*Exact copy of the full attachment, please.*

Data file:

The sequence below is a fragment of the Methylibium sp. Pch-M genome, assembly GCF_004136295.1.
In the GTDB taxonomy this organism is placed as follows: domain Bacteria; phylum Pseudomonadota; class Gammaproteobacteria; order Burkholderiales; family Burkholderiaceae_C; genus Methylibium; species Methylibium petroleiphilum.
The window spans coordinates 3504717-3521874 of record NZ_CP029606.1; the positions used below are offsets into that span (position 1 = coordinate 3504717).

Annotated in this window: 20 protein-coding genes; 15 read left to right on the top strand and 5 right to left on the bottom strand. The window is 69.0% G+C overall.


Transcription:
The sequence below is a fragment of the Methylibium sp. Pch-M genome, assembly GCF_004136295.1.
In the GTDB taxonomy this organism is placed as follows: domain Bacteria; phylum Pseudomonadota; class Gammaproteobacteria; order Burkholderiales; family Burkholderiaceae_C; genus Methylibium; species Methylibium petroleiphilum.
The window spans coordinates 3504717-3521874 of record NZ_CP029606.1; the positions used below are offsets into that span (position 1 = coordinate 3504717).

Annotated in this window: 20 protein-coding genes; 15 read left to right on the top strand and 5 right to left on the bottom strand. The window is 69.0% G+C overall.